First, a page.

As people age, several changes may affect the ability to swallow. Slightly less saliva is produced. As a result, food is softened (macerated) less well and is drier before it is swallowed. The muscles in the jaws and throat may weaken slightly, making chewing and swallowing less efficient. Also, older people are more likely to have conditions that make chewing and swallowing difficult. For example, they are more likely to have loose teeth or to wear dentures.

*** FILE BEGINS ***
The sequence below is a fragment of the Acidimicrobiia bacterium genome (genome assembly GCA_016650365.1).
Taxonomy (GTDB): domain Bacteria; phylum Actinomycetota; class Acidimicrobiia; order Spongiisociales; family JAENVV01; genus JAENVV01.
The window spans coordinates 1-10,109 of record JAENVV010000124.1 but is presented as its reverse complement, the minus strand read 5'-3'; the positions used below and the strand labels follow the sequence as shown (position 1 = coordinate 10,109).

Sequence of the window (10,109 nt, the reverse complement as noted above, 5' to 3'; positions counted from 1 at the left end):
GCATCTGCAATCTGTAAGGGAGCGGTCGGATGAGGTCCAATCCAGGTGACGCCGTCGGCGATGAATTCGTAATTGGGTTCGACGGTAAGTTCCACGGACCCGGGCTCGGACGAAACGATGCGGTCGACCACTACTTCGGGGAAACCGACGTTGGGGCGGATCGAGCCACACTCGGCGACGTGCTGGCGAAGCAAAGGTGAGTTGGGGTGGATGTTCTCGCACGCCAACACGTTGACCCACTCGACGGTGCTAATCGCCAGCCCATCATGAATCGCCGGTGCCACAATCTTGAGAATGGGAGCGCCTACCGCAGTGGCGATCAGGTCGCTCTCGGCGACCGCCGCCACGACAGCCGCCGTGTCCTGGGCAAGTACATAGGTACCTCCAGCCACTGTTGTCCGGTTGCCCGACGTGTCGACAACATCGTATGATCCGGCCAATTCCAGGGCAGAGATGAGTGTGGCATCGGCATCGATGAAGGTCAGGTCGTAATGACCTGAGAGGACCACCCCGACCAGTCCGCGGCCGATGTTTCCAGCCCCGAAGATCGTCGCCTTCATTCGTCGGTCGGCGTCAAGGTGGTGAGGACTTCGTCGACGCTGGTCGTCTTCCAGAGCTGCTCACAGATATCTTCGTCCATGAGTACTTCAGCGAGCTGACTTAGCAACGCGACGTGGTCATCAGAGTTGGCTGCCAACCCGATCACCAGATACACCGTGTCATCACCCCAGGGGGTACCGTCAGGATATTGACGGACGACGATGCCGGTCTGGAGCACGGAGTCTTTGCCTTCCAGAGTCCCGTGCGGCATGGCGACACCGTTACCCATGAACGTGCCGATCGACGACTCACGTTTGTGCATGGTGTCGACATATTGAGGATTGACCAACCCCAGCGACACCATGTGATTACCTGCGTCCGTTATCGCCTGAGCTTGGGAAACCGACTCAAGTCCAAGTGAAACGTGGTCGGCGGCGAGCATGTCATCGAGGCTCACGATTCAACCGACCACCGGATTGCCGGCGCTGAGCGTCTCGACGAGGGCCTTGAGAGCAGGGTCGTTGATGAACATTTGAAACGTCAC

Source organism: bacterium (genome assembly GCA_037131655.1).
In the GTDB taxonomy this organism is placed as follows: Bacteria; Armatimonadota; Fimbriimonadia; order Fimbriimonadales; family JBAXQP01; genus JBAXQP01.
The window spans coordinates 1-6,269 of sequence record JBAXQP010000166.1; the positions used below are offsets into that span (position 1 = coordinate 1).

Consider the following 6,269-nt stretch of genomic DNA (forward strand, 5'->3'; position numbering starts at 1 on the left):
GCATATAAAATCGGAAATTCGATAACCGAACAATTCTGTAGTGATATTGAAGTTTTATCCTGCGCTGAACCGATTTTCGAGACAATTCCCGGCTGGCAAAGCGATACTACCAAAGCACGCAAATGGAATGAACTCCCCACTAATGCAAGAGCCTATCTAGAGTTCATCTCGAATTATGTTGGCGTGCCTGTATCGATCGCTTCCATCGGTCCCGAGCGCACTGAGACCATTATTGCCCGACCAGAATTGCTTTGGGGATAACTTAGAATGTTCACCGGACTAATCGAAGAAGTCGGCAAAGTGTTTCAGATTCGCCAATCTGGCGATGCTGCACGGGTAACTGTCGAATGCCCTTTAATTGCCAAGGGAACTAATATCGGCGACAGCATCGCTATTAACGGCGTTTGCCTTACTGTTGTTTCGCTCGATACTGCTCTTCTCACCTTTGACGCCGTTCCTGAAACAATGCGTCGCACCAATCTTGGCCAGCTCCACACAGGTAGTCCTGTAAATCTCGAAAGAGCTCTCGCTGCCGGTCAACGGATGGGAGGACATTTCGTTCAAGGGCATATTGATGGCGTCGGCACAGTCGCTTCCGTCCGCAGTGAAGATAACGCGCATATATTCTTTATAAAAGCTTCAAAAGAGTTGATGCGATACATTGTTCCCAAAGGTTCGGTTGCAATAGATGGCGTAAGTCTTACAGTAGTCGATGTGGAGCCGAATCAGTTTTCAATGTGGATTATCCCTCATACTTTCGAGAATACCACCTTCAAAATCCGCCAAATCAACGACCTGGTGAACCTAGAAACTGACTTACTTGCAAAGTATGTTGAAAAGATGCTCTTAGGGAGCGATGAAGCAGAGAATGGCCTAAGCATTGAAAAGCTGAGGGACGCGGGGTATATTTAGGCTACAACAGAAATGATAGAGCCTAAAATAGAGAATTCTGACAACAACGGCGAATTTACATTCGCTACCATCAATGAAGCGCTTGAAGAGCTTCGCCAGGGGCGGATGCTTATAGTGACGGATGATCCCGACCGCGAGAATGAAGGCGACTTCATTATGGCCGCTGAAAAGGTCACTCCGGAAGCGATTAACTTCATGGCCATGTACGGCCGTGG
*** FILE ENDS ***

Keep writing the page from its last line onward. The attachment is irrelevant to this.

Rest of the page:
With aging, the contractions that move food through the esophagus become weaker. This change is very slight and usually has little effect on moving food to the stomach. But if older people try to eat while lying down or lie down just after eating, food may not easily move to the stomach. If reflux develops, the aging esophagus may be slower to move refluxed stomach acid back into the stomach. Some older people have a hiatus hernia, which may contribute to reflux.